Pekka Rinne has been the best goaltender in the NHL this season. Part of staying at the top of the league is using whatever you have available to stop the puck, and Rinne did exactly that against the Winnipeg Jets Thursday.
With Winnipeg on the power play and the Predators clinging to a 2-1 lead, the Jets moved the puck around the zone with ease before it ended up on the tape of Mathieu Perreault. Perreault’s shot ricocheted off the pads of Rinne and went right to Bryan Little, who had half the net to shoot at. Out of nowehere, Rinne came across and stopped Little’s blast – with his mask. Read more
Rookie Lightning goaltender Andrei Vasilevskiy has just seven games of NHL experience under his belt, and he’s playing behind star Ben Bishop, who at age 28 is in his prime and has many productive seasons ahead. So the 20-year-old Vasilevskiy has to make the most of his opportunities. And although he didn’t ultimately come away from Tuesday’s game between Tampa Bay and Nashville, the Russian made a spectacular toe save on veteran Mike Ribeiro fans on both teams are likely to remember for quite some time.
The play took place during a scoreless tie with less than six minutes left in the first period: Ribeiro picks up a rebound directly in front of Tampa’s net, but Vasilevskiy juts out his left leg just enough to get his toe on the puck and prevent the game’s first goal: Read more
Last week, Preds goalie Carter Hutton wowed the hockey world with a surefire year-end candidate for save of the 2014-15 NHL season. Sunday night in Boston, Canadiens star netminder Carey Price pulled off nearly exactly the same save, stunning Boston’s Daniel Paille with an incredible, backward-twisting stop.
With Montreal leading the host Bruins 1-0 late in the second period, Price made the initial stop on a Bruins rush, but the astonishing part of the sequence comes when you see his world-class reflexes and instincts at work after Paille attempts to bat home the rebound:
Notorious British musician Gary Glitter was found guilty Thursday in London of multiple sex crimes with minors, and if you’re wondering how this awful man has a connection to hockey, rest assured, you’re not the only one. Here’s why: Glitter’s hit song, “Rock and Roll, Part 2″, continues to be played at NHL arenas. It’s astonishing that teams feel justified in using it despite Glitter’s numerous sex crime convictions prior to this latest one – and the use of his music needs to end. Today.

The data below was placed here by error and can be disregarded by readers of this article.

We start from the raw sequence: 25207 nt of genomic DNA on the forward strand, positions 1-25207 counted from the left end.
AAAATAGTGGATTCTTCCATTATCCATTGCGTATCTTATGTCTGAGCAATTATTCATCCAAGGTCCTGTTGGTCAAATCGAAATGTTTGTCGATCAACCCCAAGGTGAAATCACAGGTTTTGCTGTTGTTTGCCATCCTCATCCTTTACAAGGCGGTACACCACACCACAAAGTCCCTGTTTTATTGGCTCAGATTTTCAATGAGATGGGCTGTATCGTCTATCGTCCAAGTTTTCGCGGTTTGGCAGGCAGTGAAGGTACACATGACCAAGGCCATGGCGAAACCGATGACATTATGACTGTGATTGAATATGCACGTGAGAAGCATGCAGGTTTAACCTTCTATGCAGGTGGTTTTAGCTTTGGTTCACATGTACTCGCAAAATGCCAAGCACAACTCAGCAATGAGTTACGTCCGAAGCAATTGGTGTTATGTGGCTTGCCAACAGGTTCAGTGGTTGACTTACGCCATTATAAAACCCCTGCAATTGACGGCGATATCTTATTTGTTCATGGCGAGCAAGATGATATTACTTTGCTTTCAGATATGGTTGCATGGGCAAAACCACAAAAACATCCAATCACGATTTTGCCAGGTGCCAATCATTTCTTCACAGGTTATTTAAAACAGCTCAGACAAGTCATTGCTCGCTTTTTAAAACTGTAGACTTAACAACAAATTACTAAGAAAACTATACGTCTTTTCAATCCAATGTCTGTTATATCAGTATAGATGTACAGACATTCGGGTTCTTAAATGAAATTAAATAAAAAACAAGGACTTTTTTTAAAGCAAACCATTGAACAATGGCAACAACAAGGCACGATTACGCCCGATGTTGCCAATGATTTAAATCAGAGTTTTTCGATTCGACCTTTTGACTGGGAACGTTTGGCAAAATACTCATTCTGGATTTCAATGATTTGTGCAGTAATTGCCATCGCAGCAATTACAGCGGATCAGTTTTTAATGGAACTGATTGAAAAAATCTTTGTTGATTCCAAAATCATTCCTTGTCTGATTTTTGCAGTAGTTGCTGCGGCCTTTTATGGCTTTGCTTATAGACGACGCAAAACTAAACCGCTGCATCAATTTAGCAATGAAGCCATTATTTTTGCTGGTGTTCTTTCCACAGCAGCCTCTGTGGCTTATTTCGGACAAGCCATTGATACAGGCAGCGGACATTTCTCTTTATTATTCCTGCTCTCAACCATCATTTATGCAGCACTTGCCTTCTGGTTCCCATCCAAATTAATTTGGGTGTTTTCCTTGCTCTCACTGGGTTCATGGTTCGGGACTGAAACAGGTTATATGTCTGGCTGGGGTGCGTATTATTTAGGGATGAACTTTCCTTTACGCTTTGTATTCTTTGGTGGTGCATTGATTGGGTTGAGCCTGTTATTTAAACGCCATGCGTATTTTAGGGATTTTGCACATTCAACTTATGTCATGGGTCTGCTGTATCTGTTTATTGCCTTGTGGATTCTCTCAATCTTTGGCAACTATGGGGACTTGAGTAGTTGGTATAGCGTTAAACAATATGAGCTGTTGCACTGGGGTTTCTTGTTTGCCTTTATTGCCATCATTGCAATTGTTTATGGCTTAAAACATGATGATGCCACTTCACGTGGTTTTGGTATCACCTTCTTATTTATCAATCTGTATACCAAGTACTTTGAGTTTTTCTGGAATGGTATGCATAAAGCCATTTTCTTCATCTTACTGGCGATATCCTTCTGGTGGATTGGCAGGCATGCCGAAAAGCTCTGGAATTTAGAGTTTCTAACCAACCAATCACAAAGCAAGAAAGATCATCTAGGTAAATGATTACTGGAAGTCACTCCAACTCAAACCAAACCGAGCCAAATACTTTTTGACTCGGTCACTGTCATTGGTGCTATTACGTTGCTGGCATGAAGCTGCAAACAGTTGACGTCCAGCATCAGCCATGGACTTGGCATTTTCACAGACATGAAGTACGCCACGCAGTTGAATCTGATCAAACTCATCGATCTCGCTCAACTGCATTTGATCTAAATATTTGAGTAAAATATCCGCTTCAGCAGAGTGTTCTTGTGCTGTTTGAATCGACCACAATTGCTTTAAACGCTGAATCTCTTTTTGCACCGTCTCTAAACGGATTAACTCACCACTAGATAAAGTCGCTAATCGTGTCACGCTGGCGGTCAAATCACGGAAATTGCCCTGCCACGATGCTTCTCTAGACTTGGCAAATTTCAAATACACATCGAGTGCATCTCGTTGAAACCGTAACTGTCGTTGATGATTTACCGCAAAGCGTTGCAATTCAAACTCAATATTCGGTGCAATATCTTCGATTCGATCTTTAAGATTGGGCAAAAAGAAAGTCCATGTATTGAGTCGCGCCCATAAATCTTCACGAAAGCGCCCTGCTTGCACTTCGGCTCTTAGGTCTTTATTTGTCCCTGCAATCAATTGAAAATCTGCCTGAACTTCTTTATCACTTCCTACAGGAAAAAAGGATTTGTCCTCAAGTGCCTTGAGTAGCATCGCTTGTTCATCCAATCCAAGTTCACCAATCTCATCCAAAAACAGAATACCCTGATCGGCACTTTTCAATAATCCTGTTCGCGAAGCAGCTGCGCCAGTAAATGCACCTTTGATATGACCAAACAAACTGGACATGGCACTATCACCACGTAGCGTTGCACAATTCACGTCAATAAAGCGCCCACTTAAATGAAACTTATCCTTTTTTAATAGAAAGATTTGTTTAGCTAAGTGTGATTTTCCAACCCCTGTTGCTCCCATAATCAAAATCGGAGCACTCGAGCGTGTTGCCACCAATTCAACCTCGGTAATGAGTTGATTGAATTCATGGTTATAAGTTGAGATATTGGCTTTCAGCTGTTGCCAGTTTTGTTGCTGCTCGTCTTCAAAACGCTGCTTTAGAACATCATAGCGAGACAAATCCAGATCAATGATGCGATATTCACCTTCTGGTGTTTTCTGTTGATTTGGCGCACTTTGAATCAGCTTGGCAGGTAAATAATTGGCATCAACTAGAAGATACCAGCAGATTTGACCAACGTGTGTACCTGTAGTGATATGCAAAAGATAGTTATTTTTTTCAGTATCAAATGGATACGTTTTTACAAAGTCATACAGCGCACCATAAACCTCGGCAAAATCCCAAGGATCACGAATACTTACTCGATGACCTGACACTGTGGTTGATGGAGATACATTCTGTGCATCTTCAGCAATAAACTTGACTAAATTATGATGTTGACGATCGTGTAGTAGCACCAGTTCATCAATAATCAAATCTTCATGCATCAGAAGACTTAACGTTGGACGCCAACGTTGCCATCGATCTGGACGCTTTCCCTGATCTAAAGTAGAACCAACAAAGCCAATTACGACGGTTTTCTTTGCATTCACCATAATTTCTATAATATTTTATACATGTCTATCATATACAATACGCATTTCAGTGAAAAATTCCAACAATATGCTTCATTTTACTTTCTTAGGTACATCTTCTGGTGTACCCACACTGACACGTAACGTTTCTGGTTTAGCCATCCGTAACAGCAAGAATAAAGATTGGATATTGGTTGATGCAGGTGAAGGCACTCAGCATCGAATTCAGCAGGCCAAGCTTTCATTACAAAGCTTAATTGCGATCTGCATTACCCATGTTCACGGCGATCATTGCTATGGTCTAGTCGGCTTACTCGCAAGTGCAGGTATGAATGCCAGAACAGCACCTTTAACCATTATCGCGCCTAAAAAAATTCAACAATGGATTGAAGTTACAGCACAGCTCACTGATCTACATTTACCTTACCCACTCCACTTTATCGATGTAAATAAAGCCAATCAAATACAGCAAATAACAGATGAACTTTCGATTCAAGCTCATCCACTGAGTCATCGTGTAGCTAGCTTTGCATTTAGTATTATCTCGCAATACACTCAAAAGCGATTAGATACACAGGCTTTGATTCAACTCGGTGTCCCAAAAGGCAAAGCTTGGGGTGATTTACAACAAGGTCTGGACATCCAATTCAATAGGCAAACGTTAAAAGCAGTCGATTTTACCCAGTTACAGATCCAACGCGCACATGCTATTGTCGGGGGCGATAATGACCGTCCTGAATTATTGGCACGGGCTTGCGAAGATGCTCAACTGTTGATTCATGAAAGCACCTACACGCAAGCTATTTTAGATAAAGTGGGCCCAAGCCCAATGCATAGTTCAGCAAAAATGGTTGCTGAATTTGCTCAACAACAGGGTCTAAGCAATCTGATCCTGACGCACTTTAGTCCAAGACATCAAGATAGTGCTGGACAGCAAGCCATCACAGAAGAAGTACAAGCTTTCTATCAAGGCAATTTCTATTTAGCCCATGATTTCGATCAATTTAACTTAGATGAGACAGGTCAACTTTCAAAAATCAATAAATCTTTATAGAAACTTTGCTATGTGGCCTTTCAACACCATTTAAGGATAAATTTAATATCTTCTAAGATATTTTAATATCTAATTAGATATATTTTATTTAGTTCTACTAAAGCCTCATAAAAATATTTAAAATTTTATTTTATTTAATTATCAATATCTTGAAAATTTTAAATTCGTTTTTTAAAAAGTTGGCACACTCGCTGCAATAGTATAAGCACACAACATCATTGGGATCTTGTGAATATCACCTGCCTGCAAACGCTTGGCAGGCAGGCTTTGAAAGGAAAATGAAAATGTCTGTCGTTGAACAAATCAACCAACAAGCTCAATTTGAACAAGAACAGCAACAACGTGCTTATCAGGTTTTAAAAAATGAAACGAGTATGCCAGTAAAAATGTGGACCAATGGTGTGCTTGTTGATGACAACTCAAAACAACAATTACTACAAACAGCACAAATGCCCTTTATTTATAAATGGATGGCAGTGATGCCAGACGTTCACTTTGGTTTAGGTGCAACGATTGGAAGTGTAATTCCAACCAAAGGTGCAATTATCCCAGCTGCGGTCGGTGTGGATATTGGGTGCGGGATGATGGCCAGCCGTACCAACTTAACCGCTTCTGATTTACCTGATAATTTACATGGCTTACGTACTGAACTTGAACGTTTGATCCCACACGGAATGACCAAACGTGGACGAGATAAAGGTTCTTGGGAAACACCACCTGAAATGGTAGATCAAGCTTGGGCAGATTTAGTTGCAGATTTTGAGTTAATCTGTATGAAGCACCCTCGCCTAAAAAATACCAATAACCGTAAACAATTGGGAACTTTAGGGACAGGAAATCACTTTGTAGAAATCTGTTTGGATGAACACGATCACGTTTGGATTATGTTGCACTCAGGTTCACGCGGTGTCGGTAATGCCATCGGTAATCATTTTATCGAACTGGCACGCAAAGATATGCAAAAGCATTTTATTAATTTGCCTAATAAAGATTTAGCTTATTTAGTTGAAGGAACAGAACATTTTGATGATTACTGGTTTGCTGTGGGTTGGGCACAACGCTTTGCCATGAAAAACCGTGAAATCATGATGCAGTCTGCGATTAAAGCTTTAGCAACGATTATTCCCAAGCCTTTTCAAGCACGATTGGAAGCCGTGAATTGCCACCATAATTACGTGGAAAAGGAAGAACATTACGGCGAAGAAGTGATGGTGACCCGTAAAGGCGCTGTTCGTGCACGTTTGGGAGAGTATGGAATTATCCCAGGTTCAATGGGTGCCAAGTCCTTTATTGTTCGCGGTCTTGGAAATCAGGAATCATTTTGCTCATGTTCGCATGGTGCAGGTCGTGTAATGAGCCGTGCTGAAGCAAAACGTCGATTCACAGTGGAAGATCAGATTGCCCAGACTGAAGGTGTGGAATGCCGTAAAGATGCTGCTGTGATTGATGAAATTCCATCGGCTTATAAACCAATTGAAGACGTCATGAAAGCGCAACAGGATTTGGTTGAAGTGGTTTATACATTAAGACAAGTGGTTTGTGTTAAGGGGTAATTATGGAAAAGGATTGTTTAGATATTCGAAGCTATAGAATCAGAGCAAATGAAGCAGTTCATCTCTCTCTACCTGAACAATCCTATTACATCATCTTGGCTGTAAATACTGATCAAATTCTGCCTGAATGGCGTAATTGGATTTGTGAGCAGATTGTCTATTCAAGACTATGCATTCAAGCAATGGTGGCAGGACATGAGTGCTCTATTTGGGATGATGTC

The 70-year-old Glitter was convicted of one count of attempted rape, one count of sexual intercourse with a girl under the age of 13, and four counts of indecent assault. The charges all are in relation to crimes he committed against three girls in the 1970s; he’ll be sentenced February 27th and could receive the maximum sentence for unlawful sex with a minor of life in prison. And the former “glam rock” star, whose heyday came in the 1970s, has been found guilty of sex offenses with minors in courts around the world: in 1999, he was convicted of possessing child pornography (an offense for which he served a four-month prison sentence); in 2003, he was deported from Cambodia to Vietnam after sexual abuse allegations; and in 2006, he was sentenced to three years in a Vietnamese prison for sexually abusing two girls.
And yet, even with that information in the public domain, NHL teams have continued to play “Rock and Roll, Part 2″. The Colorado Avalanche still use the original version as their goal song. The Florida Panthers and Nashville Predators used it in their goal song celebrations last season. The San Jose Sharks use a muzak version for their goal song.
This is all so unnecessarily stubborn and, quite simply, unacceptable.
The Anaheim Ducks are one of the NHL’s most dangerous teams, but they suffered a significant, if short-term blow when star center Ryan Getzlaf aggravated a lower-body injury during warmup before Thursday’s game against Nashville and was unable to play.
Getzlaf, the Ducks’ leading pointgetter (16 goals and 36 assists in 50 games) this season and a finalist for the Hart Trophy last year, was listed as “day-to-day” in his timetable for return. Read more
In encouraging news for the Philadelphia Flyers and hockey as a whole, veteran defenseman Kimmo Timonen Thursday announced he will be skating again Friday for the first time in eight months, in the hope of returning to NHL action after being diagnosed with blood clots in his lungs and right leg:
On Tuesday night, the New York Islanders donned the infamous “Fisherman” jerseys to honor their history and the time they’ve spent at Nassau Coliseum. In exactly a month, the Phoenix Coyotes will don the same jerseys they wore in their debut season – the kachina threads that became best known for looking like something Picasso would have designed.
But what are the jerseys we’d most like to see make a comeback? With the advent of the Winter Classic and Stadium Series games, retro jerseys have a very clear place in today’s NHL, so it opens up the door for jersey lovers to let their minds wonder. These are the top 10 extinct jerseys that we’d like to see come back to life – even if only for a night. Read more
Pekka Rinne’s return to the Nashville lineup tonight doesn’t just mean the team is getting their starting goaltender back, it means the Western Conference leading Predators will have their best and most important player back in the lineup.
Rinne, 32, has been unbelievable this season. In what many thought would be a transition year for the Predators under new coach Peter Laviolette, Rinne has flourished, quieting critics that said former coach Barry Trotz’s defensive style was a big reason for Rinne’s spectacular play. And when Rinne went down with an injury his value – and claim to the throne as Nashville’s MVP – became extremely evident. Read more